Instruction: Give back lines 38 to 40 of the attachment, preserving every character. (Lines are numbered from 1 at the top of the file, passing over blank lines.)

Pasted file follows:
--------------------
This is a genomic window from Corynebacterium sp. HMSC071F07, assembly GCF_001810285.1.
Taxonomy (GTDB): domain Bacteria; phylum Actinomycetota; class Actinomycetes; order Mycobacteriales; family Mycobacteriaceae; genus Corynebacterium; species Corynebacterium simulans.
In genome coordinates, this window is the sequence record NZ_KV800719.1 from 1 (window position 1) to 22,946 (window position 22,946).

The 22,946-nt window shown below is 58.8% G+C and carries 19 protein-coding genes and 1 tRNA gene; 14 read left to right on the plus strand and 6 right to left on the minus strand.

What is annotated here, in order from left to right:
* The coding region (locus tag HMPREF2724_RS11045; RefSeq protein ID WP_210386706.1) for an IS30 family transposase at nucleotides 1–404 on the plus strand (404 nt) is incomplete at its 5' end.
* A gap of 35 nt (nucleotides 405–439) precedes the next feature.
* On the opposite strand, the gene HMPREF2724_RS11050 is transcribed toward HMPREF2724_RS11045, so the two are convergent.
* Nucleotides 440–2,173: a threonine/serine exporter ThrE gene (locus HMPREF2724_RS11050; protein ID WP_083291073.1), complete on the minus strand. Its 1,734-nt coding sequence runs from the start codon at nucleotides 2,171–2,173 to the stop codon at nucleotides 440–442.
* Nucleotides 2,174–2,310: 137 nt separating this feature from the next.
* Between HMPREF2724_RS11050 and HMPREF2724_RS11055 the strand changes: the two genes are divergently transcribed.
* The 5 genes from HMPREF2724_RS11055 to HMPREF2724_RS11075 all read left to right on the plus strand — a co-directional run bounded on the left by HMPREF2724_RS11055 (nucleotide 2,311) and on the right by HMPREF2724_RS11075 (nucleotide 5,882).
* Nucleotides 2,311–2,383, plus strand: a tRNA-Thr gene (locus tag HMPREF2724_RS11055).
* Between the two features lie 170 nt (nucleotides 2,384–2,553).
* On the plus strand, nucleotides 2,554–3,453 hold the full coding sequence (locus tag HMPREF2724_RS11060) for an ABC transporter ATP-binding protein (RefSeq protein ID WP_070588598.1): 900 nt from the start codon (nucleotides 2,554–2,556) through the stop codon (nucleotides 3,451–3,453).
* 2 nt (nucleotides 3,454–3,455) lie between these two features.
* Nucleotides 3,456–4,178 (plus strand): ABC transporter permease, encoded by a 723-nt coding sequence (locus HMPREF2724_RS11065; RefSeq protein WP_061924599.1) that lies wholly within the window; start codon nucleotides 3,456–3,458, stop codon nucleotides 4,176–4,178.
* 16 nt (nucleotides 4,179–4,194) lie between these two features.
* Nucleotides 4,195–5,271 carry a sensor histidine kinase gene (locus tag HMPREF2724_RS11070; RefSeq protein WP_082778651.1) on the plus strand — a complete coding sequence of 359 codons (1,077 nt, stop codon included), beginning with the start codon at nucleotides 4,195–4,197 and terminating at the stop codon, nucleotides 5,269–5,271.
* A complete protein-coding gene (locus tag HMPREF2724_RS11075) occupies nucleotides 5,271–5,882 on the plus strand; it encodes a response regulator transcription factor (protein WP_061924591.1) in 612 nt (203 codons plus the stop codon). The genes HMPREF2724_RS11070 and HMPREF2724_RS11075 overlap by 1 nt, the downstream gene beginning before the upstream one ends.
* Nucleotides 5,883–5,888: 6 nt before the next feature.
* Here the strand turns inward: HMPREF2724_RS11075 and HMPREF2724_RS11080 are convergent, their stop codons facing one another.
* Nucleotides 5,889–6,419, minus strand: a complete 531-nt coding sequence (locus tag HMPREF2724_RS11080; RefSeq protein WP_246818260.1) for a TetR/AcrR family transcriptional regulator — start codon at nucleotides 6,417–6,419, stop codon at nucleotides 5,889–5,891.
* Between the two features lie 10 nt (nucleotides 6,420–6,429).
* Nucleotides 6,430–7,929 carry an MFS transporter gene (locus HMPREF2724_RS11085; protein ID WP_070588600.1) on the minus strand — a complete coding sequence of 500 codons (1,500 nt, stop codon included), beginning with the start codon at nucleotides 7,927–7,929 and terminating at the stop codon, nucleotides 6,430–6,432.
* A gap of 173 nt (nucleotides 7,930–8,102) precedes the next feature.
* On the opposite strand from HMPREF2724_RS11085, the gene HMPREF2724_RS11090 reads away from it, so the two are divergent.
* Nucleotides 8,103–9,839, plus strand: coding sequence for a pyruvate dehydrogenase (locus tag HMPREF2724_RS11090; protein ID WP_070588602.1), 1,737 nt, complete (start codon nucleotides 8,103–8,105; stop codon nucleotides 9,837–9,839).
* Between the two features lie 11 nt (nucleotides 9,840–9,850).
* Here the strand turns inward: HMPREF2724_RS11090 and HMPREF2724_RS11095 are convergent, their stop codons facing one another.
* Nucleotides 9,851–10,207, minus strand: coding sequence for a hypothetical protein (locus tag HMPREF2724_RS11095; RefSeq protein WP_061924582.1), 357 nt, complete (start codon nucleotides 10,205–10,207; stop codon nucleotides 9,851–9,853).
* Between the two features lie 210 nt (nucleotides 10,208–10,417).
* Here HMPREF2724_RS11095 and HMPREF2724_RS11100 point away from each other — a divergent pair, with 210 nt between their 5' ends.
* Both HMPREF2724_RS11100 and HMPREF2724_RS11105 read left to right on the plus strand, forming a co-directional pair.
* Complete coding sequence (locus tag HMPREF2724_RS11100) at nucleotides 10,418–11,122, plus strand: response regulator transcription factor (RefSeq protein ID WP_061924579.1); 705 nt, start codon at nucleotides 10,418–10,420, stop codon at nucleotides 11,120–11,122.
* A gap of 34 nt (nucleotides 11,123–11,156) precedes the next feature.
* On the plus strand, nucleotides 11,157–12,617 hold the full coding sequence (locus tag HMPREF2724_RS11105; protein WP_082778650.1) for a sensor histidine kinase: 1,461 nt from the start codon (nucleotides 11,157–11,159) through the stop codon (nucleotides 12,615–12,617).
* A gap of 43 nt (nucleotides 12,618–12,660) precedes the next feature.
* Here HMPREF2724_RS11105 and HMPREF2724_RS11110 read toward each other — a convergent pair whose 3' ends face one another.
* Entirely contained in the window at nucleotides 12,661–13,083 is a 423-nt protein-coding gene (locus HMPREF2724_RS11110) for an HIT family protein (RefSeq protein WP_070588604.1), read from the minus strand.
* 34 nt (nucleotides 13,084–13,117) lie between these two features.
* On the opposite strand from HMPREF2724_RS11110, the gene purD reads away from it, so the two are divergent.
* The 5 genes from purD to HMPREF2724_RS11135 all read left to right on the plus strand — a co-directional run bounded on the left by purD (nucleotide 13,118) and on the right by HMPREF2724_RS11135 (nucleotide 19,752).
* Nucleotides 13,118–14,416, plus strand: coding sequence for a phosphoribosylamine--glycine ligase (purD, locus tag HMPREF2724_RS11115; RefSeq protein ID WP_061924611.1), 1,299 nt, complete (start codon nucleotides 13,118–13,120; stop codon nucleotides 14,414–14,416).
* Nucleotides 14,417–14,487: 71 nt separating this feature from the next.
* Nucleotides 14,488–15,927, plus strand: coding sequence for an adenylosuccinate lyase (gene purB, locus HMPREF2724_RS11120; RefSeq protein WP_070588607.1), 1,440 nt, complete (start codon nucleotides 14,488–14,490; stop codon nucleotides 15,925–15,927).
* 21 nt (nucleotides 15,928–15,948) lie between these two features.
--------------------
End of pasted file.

* A gap of 43 nt (nucleotides 12,618–12,660) precedes the next feature.
* Here HMPREF2724_RS11105 and HMPREF2724_RS11110 read toward each other — a convergent pair whose 3' ends face one another.
* Entirely contained in the window at nucleotides 12,661–13,083 is a 423-nt protein-coding gene (locus HMPREF2724_RS11110) for an HIT family protein (RefSeq protein WP_070588604.1), read from the minus strand.